How to Lose Weight on a Plant-Based Diet

Curious about heading down the plant-based path for weight loss? Try starting with these tips.

1. Decide on Your Definition of Plant-Based

There’s no single definition of plant-based eating, so it’s up to you to decide which style of this diet works for you. For example, your dietary pattern could look like veganism, which nixes all foods derived from animals; lacto-ovo-vegetarianism, which permits eggs and dairy; or pescatarianism, which includes seafood. There’s even a flexitarian diet, which means you’ll still eat animal products here and there, but primarily follow a plant-based eating pattern. Research has associated veganism, lacto-ovo-vegetarianism, pescetarianism, and flexitarianism with weight loss. Ultimately, you have options and identifying your own definition will provide direction for your dietary choices.

Before diving in, you may also want to give some thought to how this dietary pattern will affect your lifestyle. For example, going vegan may present extra challenges in social settings or while dining out, and will require more substitutions in cooking and baking at home. Broader versions of vegetarianism, on the other hand, may be easier to follow.

2. Avoid an All-or-Nothing Mentality

Remember, your diet is up to you — so even if you choose a plant-based eating pattern, it doesn’t mean you can never depart from it. You may also find you prefer to ease into plant-forward eating slowly, rather than in one fell swoop. “Maybe you are not ready to go fully plant based right now; that is fine,” says Newlin. “Perhaps start by adding more vegetables to meals you already love and eating fruit as dessert.”

Substituting fruit for higher-calorie desserts could amplify your weight loss efforts. A study published in 2019 in Frontiers in Nutrition revealed that eating fresh, whole fruits was unlikely to contribute excess calories and body fat, and could even help prevent overweight.

3. Learn About Plant-Based Swaps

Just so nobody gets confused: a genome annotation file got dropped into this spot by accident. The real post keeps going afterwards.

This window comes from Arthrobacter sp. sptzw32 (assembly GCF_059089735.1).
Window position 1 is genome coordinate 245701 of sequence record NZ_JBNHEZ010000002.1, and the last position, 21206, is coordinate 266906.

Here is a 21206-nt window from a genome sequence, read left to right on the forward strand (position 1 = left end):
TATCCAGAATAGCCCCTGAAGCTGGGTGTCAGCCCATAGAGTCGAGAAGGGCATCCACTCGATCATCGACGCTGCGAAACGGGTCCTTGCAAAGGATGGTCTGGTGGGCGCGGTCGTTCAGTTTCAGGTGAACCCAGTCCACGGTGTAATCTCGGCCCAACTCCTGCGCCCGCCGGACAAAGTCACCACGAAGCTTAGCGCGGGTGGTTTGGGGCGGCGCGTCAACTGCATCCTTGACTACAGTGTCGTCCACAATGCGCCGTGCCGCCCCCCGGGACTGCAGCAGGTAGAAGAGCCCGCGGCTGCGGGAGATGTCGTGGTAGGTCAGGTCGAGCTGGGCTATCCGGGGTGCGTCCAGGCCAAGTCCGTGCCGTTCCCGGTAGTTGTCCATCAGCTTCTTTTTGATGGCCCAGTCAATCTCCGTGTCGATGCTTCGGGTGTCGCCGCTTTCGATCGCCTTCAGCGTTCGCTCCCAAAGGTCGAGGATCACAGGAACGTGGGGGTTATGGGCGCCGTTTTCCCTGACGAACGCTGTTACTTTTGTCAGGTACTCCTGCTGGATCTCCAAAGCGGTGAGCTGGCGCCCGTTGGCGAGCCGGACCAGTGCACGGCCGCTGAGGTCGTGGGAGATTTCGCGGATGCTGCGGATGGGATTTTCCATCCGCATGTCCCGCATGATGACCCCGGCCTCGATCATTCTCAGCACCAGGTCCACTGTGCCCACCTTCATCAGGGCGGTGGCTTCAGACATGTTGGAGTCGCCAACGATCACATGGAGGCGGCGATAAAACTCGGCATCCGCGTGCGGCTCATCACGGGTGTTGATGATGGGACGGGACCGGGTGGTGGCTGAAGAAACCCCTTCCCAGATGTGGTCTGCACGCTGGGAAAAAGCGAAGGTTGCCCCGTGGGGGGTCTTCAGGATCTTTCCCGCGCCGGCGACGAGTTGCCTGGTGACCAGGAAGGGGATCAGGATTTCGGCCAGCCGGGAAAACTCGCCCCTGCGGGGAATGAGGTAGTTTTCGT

Switching to a plant-based diet won’t require tweaking your macros or counting your calories, but it does require a bit of education. To be prepared for this way of eating, take some time to learn about various plant-based substitutions you can make. “Experiment with different types of plant-based proteins and recipes,” suggests Mitri — or learn about how to use flax “eggs” and plant oils in place of animal products in baking.

Often, these plant-based substitutions contain fewer calories and fat than their animal counterparts, thus possibly supporting weight loss. A 3-ounce serving of tofu, for example, supplies just 63 calories, whereas a 3-ounce chicken breast has 122 calories, per the U.S. Department of Agriculture (USDA). Similarly, 1 cup of almond milk contains 37 calories and 3 grams of fat, compared with the 122 calories and 4.6 grams of fat in 1 cup of 2 percent cow’s milk, per the USDA.

4. Don’t Forget About Protein

Missing out on protein is a common pitfall of a plant-based diet, especially if you’ve long depended on animal products for this macronutrient. As you transition away from meat, don’t forget to include protein-rich plant foods like beans, legumes, tofu, seitan, and tempeh.

Protein could be one key to successful weight loss. While research doesn’t show that plant protein has any significant edge over animal protein for dropping pounds, studies suggest getting enough of this macronutrient indeed supports losing weight.

5. Keep Meal Planning Simple

“Don’t complicate plant-based eating!” advises Newlin. “You can throw together a healthy plant-based meal in less than 10 minutes.” Her go-to meal: a bag of frozen precooked rice, a bag of stir-fry vegetables, some shelled edamame, and a small amount of bottled sauce. “In the beginning, keep it easy and venture into trying new recipes as you feel more confident.”

Simple, home-cooked meals are not only a boon to busy weeknights; they might also lead to a lower number on the scale In a study in Annals of Behavioral Medicine, people who planned their meals had lower body mass index (BMI) than those who did not.

6. Get Strategic for Satiety

Downing a bowl of salad greens for lunch is an excellent way to take in micronutrients and antioxidants, but it might leave you hungry by 2 p.m. On a plant-based diet, it’s helpful to plan for foods that keep you full. “Prioritize including a protein and fiber source with every meal, and limit the number of refined carbs in your diet,” Mitri suggests. By staying satisfied throughout the day, you’ll reduce the likelihood of overeating when mealtime or snacktime rolls around.

7. Pay Attention to Food Labels

Just because a food advertises itself as plant-based doesn’t make it healthy. Get savvy with food labels so you can distinguish when a packaged food is actually a good choice. “Read the labels, pay attention to saturated fats, added sugar, and the sodium content in packaged foods,” Newlin recommends. “Junk food is still junk food even when wrapped in plant-based labeling.” This is an especially smart move for reaching a healthy weight, since highly processed foods are associated with weight gain, per the National Institutes of Health.

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